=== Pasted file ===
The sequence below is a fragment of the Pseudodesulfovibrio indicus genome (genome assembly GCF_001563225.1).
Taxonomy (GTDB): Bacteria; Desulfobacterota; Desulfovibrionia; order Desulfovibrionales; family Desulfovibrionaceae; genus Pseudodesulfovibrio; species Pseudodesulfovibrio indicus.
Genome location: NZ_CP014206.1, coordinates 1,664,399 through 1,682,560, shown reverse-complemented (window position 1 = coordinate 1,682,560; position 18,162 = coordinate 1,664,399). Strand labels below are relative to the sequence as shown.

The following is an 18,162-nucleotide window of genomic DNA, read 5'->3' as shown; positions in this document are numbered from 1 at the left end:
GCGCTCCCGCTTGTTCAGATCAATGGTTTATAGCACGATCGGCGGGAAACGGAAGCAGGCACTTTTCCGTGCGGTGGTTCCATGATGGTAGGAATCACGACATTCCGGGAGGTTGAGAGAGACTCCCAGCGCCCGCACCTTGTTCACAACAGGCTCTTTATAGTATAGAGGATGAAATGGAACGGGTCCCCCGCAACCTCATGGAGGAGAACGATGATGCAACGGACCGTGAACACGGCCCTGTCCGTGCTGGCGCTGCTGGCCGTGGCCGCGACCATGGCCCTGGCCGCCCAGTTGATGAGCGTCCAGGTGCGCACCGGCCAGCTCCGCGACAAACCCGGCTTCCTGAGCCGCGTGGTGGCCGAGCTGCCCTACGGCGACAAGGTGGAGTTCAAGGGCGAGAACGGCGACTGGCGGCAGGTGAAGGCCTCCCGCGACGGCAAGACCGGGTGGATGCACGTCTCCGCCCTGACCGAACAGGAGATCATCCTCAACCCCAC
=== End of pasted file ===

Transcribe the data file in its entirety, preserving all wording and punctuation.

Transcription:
The sequence below is a fragment of the Pseudodesulfovibrio indicus genome (genome assembly GCF_001563225.1).
Taxonomy (GTDB): Bacteria; Desulfobacterota; Desulfovibrionia; order Desulfovibrionales; family Desulfovibrionaceae; genus Pseudodesulfovibrio; species Pseudodesulfovibrio indicus.
Genome location: NZ_CP014206.1, coordinates 1,664,399 through 1,682,560, shown reverse-complemented (window position 1 = coordinate 1,682,560; position 18,162 = coordinate 1,664,399). Strand labels below are relative to the sequence as shown.

The following is an 18,162-nucleotide window of genomic DNA, read 5'->3' as shown; positions in this document are numbered from 1 at the left end:
GCGCTCCCGCTTGTTCAGATCAATGGTTTATAGCACGATCGGCGGGAAACGGAAGCAGGCACTTTTCCGTGCGGTGGTTCCATGATGGTAGGAATCACGACATTCCGGGAGGTTGAGAGAGACTCCCAGCGCCCGCACCTTGTTCACAACAGGCTCTTTATAGTATAGAGGATGAAATGGAACGGGTCCCCCGCAACCTCATGGAGGAGAACGATGATGCAACGGACCGTGAACACGGCCCTGTCCGTGCTGGCGCTGCTGGCCGTGGCCGCGACCATGGCCCTGGCCGCCCAGTTGATGAGCGTCCAGGTGCGCACCGGCCAGCTCCGCGACAAACCCGGCTTCCTGAGCCGCGTGGTGGCCGAGCTGCCCTACGGCGACAAGGTGGAGTTCAAGGGCGAGAACGGCGACTGGCGGCAGGTGAAGGCCTCCCGCGACGGCAAGACCGGGTGGATGCACGTCTCCGCCCTGACCGAACAGGAGATCATCCTCAACCCCAC